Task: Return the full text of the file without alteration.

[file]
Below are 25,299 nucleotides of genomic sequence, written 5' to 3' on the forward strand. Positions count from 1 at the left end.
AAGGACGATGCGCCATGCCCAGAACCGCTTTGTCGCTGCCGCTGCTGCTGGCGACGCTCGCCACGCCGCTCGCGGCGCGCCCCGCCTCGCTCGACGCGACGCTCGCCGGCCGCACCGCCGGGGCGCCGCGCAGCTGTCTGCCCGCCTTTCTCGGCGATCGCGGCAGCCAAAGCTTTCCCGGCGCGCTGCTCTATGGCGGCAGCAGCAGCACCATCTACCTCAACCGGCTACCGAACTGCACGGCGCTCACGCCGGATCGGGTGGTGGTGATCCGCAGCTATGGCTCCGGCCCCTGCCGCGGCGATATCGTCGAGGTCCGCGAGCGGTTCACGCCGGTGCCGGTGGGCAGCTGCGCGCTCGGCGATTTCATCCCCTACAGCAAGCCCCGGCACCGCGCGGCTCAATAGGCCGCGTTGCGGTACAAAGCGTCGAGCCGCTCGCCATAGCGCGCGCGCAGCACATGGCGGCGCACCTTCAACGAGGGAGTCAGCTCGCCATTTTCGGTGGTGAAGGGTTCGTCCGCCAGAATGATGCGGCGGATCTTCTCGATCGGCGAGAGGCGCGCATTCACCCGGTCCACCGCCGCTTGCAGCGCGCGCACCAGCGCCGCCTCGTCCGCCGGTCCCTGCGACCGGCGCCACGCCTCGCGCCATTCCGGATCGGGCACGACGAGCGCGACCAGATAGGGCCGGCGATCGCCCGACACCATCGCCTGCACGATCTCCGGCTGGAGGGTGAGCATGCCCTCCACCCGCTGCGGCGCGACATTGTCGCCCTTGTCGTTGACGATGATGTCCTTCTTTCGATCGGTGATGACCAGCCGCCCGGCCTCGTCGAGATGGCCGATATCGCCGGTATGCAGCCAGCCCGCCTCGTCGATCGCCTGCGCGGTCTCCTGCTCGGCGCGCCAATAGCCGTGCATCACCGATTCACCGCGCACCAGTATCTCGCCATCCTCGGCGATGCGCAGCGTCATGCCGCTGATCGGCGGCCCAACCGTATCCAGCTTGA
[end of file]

Below are 25,299 nucleotides of genomic sequence, written 5' to 3' on the forward strand. Positions count from 1 at the left end.
AAGGACGATGCGCCATGCCCAGAACCGCTTTGTCGCTGCCGCTGCTGCTGGCGACGCTCGCCACGCCGCTCGCGGCGCGCCCCGCCTCGCTCGACGCGACGCTCGCCGGCCGCACCGCCGGGGCGCCGCGCAGCTGTCTGCCCGCCTTTCTCGGCGATCGCGGCAGCCAAAGCTTTCCCGGCGCGCTGCTCTATGGCGGCAGCAGCAGCACCATCTACCTCAACCGGCTACCGAACTGCACGGCGCTCACGCCGGATCGGGTGGTGGTGATCCGCAGCTATGGCTCCGGCCCCTGCCGCGGCGATATCGTCGAGGTCCGCGAGCGGTTCACGCCGGTGCCGGTGGGCAGCTGCGCGCTCGGCGATTTCATCCCCTACAGCAAGCCCCGGCACCGCGCGGCTCAATAGGCCGCGTTGCGGTACAAAGCGTCGAGCCGCTCGCCATAGCGCGCGCGCAGCACATGGCGGCGCACCTTCAACGAGGGAGTCAGCTCGCCATTTTCGGTGGTGAAGGGTTCGTCCGCCAGAATGATGCGGCGGATCTTCTCGATCGGCGAGAGGCGCGCATTCACCCGGTCCACCGCCGCTTGCAGCGCGCGCACCAGCGCCGCCTCGTCCGCCGGTCCCTGCGACCGGCGCCACGCCTCGCGCCATTCCGGATCGGGCACGACGAGCGCGACCAGATAGGGCCGGCGATCGCCCGACACCATCGCCTGCACGATCTCCGGCTGGAGGGTGAGCATGCCCTCCACCCGCTGCGGCGCGACATTGTCGCCCTTGTCGTTGACGATGATGTCCTTCTTTCGATCGGTGATGACCAGCCGCCCGGCCTCGTCGAGATGGCCGATATCGCCGGTATGCAGCCAGCCCGCCTCGTCGATCGCCTGCGCGGTCTCCTGCTCGGCGCGCCAATAGCCGTGCATCACCGATTCACCGCGCACCAGTATCTCGCCATCCTCGGCGATGCGCAGCGTCATGCCGCTGATCGGCGGCCCAACCGTATCCAGCTTGA